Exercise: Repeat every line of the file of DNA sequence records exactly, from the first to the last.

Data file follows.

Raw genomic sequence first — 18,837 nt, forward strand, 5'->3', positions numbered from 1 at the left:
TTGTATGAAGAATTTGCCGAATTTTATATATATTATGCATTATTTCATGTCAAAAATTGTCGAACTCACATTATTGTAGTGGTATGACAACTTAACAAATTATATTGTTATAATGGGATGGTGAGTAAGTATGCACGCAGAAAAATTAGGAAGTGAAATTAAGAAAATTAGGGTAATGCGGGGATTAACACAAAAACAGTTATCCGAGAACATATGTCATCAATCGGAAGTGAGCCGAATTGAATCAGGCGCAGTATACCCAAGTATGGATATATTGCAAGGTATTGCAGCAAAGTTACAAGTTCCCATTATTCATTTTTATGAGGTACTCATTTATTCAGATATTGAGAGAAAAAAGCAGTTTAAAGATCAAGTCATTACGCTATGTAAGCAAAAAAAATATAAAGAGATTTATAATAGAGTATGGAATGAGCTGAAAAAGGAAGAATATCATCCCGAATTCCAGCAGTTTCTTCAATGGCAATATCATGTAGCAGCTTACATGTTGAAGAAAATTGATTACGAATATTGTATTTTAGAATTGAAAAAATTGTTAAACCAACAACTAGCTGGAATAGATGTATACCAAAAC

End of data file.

Raw genomic sequence first — 18,837 nt, forward strand, 5'->3', positions numbered from 1 at the left:
TTGTATGAAGAATTTGCCGAATTTTATATATATTATGCATTATTTCATGTCAAAAATTGTCGAACTCACATTATTGTAGTGGTATGACAACTTAACAAATTATATTGTTATAATGGGATGGTGAGTAAGTATGCACGCAGAAAAATTAGGAAGTGAAATTAAGAAAATTAGGGTAATGCGGGGATTAACACAAAAACAGTTATCCGAGAACATATGTCATCAATCGGAAGTGAGCCGAATTGAATCAGGCGCAGTATACCCAAGTATGGATATATTGCAAGGTATTGCAGCAAAGTTACAAGTTCCCATTATTCATTTTTATGAGGTACTCATTTATTCAGATATTGAGAGAAAAAAGCAGTTTAAAGATCAAGTCATTACGCTATGTAAGCAAAAAAAATATAAAGAGATTTATAATAGAGTATGGAATGAGCTGAAAAAGGAAGAATATCATCCCGAATTCCAGCAGTTTCTTCAATGGCAATATCATGTAGCAGCTTACATGTTGAAGAAAATTGATTACGAATATTGTATTTTAGAATTGAAAAAATTGTTAAACCAACAACTAGCTGGAATAGATGTATACCAAAAC